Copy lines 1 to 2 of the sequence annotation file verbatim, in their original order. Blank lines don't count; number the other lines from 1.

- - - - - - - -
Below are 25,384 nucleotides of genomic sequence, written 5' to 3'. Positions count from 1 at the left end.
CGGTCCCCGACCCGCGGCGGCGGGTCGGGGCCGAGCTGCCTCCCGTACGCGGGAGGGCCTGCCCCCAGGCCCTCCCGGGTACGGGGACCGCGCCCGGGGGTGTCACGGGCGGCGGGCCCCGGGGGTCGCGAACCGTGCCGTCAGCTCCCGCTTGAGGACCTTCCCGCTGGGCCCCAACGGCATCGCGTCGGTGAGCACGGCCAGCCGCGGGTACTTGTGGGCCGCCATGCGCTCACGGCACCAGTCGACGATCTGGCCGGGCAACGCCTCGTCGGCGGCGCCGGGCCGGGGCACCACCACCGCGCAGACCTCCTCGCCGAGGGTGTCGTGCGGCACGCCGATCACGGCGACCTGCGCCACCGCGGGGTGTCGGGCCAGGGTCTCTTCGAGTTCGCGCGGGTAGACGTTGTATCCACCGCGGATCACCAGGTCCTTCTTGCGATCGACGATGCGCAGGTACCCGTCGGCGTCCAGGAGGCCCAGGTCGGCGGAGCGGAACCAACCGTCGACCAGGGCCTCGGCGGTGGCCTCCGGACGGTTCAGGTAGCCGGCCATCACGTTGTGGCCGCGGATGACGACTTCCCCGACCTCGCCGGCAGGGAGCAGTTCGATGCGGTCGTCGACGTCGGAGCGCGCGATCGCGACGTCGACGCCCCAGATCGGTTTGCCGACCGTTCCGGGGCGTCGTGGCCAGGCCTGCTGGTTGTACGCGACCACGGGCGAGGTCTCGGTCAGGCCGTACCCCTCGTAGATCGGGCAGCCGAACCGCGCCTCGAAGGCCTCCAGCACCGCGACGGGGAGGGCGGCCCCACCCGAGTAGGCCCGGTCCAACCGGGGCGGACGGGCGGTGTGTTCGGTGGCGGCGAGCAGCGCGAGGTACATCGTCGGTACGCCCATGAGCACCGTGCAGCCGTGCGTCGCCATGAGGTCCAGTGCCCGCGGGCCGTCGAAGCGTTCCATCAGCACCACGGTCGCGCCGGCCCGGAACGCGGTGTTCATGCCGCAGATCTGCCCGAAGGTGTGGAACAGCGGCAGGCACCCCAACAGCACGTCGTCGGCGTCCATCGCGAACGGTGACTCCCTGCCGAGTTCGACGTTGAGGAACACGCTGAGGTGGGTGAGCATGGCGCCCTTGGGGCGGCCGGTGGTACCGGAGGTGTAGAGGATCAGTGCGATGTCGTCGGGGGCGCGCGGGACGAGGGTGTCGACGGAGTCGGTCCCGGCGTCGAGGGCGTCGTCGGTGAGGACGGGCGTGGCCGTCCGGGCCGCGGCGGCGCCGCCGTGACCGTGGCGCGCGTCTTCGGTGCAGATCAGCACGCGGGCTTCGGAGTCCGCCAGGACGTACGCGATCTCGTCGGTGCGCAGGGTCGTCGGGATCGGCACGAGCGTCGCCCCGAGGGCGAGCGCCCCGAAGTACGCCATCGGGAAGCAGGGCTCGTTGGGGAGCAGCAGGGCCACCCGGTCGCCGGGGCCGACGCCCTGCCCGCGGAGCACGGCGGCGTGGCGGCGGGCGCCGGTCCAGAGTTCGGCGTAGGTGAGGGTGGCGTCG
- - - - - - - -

Below are 25,384 nucleotides of genomic sequence, written 5' to 3'. Positions count from 1 at the left end.
CGGTCCCCGACCCGCGGCGGCGGGTCGGGGCCGAGCTGCCTCCCGTACGCGGGAGGGCCTGCCCCCAGGCCCTCCCGGGTACGGGGACCGCGCCCGGGGGTGTCACGGGCGGCGGGCCCCGGGGGTCGCGAACCGTGCCGTCAGCTCCCGCTTGAGGACCTTCCCGCTGGGCCCCAACGGCATCGCGTCGGTGAGCACGGCCAGCCGCGGGTACTTGTGGGCCGCCATGCGCTCACGGCACCAGTCGACGATCTGGCCGGGCAACGCCTCGTCGGCGGCGCCGGGCCGGGGCACCACCACCGCGCAGACCTCCTCGCCGAGGGTGTCGTGCGGCACGCCGATCACGGCGACCTGCGCCACCGCGGGGTGTCGGGCCAGGGTCTCTTCGAGTTCGCGCGGGTAGACGTTGTATCCACCGCGGATCACCAGGTCCTTCTTGCGATCGACGATGCGCAGGTACCCGTCGGCGTCCAGGAGGCCCAGGTCGGCGGAGCGGAACCAACCGTCGACCAGGGCCTCGGCGGTGGCCTCCGGACGGTTCAGGTAGCCGGCCATCACGTTGTGGCCGCGGATGACGACTTCCCCGACCTCGCCGGCAGGGAGCAGTTCGATGCGGTCGTCGACGTCGGAGCGCGCGATCGCGACGTCGACGCCCCAGATCGGTTTGCCGACCGTTCCGGGGCGTCGTGGCCAGGCCTGCTGGTTGTACGCGACCACGGGCGAGGTCTCGGTCAGGCCGTACCCCTCGTAGATCGGGCAGCCGAACCGCGCCTCGAAGGCCTCCAGCACCGCGACGGGGAGGGCGGCCCCACCCGAGTAGGCCCGGTCCAACCGGGGCGGACGGGCGGTGTGTTCGGTGGCGGCGAGCAGCGCGAGGTACATCGTCGGTACGCCCATGAGCACCGTGCAGCCGTGCGTCGCCATGAGGTCCAGTGCCCGCGGGCCGTCGAAGCGTTCCATCAGCACCACGGTCGCGCCGGCCCGGAACGCGGTGTTCATGCCGCAGATCTGCCCGAAGGTGTGGAACAGCGGCAGGCACCCCAACAGCACGTCGTCGGCGTCCATCGCGAACGGTGACTCCCTGCCGAGTTCGACGTTGAGGAACACGCTGAGGTGGGTGAGCATGGCGCCCTTGGGGCGGCCGGTGGTACCGGAGGTGTAGAGGATCAGTGCGATGTCGTCGGGGGCGCGCGGGACGAGGGTGTCGACGGAGTCGGTCCCGGCGTCGAGGGCGTCGTCGGTGAGGACGGGCGTGGCCGTCCGGGCCGCGGCGGCGCCGCCGTGACCGTGGCGCGCGTCTTCGGTGCAGATCAGCACGCGGGCTTCGGAGTCCGCCAGGACGTACGCGATCTCGTCGGTGCGCAGGGTCGTCGGGATCGGCACGAGCGTCGCCCCGAGGGCGAGCGCCCCGAAGTACGCCATCGGGAAGCAGGGCTCGTTGGGGAGCAGCAGGGCCACCCGGTCGCCGGGGCCGACGCCCTGCCCGCGGAGCACGGCGGCGTGGCGGCGGGCGCCGGTCCAGAGTTCGGCGTAGGTGAGGGTGGCGTCG